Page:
Monday, May 7, 2012

We're going to need more skilled workers soon--and Germanna Community College is making quality education and training affordable

Orange County students in a Germanna Licensed Practical Nursing class at Eastern View High in Culpeper. By the time they graduate from high school, they are prepared to be an LPN. Health care is one field with great demand for skilled workers.


The Free Lance-Star

It might not look like it now, with unemployment over 8 percent, but by the end of the decade, a major issue facing the United States could be a scarcity of qualified workers. Higher education in general and community colleges in particular can play a big role in reversing that trend.

That was the message sent recently by the Committee for Economic Development, a nonpartisan business group, in a teleconference and accompanying policy statement.

“One of the most important needs the country has,” said CED president Charles Kolb, “is to enhance the performance of the post-secondary education sector.”

The CED is encouraging businesses and colleges to work together to ensure that students are getting to colleges and that colleges are providing what they need to compete in a global market.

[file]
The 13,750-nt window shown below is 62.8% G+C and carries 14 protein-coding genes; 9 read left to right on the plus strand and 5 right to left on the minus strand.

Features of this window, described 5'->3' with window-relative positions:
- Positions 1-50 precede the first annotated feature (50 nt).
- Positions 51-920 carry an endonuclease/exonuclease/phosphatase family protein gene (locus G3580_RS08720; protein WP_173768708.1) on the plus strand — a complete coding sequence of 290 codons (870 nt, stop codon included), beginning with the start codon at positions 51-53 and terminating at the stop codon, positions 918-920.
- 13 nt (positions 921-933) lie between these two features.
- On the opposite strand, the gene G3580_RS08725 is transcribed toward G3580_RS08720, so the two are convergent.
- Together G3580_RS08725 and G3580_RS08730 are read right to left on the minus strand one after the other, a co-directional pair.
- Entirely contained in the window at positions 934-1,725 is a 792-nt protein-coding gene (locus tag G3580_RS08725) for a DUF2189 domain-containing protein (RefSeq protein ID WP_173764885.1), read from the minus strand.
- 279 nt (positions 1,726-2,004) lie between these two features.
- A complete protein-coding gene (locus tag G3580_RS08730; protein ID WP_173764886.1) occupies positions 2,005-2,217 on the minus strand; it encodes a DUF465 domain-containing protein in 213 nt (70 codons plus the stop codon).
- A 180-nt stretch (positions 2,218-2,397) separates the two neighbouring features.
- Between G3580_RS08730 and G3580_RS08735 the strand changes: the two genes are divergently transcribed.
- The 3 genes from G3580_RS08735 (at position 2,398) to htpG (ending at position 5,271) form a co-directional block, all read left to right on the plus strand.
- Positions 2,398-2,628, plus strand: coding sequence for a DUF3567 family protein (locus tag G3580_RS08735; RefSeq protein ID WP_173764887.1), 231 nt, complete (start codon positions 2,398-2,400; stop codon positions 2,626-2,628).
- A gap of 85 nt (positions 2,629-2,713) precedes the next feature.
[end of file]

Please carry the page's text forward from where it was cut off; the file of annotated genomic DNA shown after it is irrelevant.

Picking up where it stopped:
“We want to make sure that post-secondary education is ready for them,” said Marilyn Reznick, executive director of education leadership for AT&T. She said the CED is calling on “business, educational and policy leaders to be ready for lower-income, first-generation and non-traditional students.”

The CED wants to focus mostly on “broad-access” institutions—the less-selective and less-expensive public and private colleges and universities, the community and technical colleges and for-profit colleges.

Those, the CED believes, “are the only realistic options to expand capacity sufficiently to educate the large numbers of people who need skills for success in the workforce of the future.”

A message board is set to welcome students to Germanna's new Science & Engineering Building, set to open this month, with a ribbon cutting at 1 p.m. on Friday, May 11 at the Fredericksburg Area Campus in Massaponax. The high-tech building itself will be a teaching tool to prepare them for careers in those fields..


Virginia’s higher education system was highlighted in the report as a leader in trying to reach those goals.

The state’s Achieve 2015 program was one of the efforts that drew attention. It is a six-year strategic plan for the state’s community colleges that aims for a 50 percent increase in students either completing a degree, transferring to a four-year school or earning a workforce credential by 2015, with a target of 75 percent for traditionally underrepresented students.

To meet the Achieve 15 goals, Germanna Community College President David A. Sam says GCC has “established a number of initiatives.

“One is to focus like a laser on what helps students learn and succeed, and continuously improve teaching and support services. Another is to better reach out to those who are in danger of being left behind, offering programs and services that fulfill the promise of affordable access to post-secondary education and training. We are also developing partnerships and alternative resources to better enable the college to achieve its mission.”